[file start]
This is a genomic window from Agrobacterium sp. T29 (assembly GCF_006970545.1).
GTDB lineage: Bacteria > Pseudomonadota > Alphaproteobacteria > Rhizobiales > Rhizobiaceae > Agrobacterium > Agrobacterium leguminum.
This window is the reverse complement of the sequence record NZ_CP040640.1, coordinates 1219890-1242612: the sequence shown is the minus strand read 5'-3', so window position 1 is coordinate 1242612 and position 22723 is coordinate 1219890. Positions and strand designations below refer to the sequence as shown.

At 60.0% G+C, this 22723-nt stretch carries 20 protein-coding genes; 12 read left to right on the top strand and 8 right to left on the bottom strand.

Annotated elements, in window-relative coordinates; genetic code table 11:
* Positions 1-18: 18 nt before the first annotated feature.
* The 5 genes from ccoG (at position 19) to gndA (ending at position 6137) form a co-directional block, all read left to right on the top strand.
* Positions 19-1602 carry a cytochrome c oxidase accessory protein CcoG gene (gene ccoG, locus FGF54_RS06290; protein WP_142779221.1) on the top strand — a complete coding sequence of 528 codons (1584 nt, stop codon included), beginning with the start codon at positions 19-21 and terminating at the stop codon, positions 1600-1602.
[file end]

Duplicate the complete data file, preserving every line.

This is a genomic window from Agrobacterium sp. T29 (assembly GCF_006970545.1).
GTDB lineage: Bacteria > Pseudomonadota > Alphaproteobacteria > Rhizobiales > Rhizobiaceae > Agrobacterium > Agrobacterium leguminum.
This window is the reverse complement of the sequence record NZ_CP040640.1, coordinates 1219890-1242612: the sequence shown is the minus strand read 5'-3', so window position 1 is coordinate 1242612 and position 22723 is coordinate 1219890. Positions and strand designations below refer to the sequence as shown.

At 60.0% G+C, this 22723-nt stretch carries 20 protein-coding genes; 12 read left to right on the top strand and 8 right to left on the bottom strand.

Annotated elements, in window-relative coordinates; genetic code table 11:
* Positions 1-18: 18 nt before the first annotated feature.
* The 5 genes from ccoG (at position 19) to gndA (ending at position 6137) form a co-directional block, all read left to right on the top strand.
* Positions 19-1602 carry a cytochrome c oxidase accessory protein CcoG gene (gene ccoG, locus FGF54_RS06290; protein WP_142779221.1) on the top strand — a complete coding sequence of 528 codons (1584 nt, stop codon included), beginning with the start codon at positions 19-21 and terminating at the stop codon, positions 1600-1602.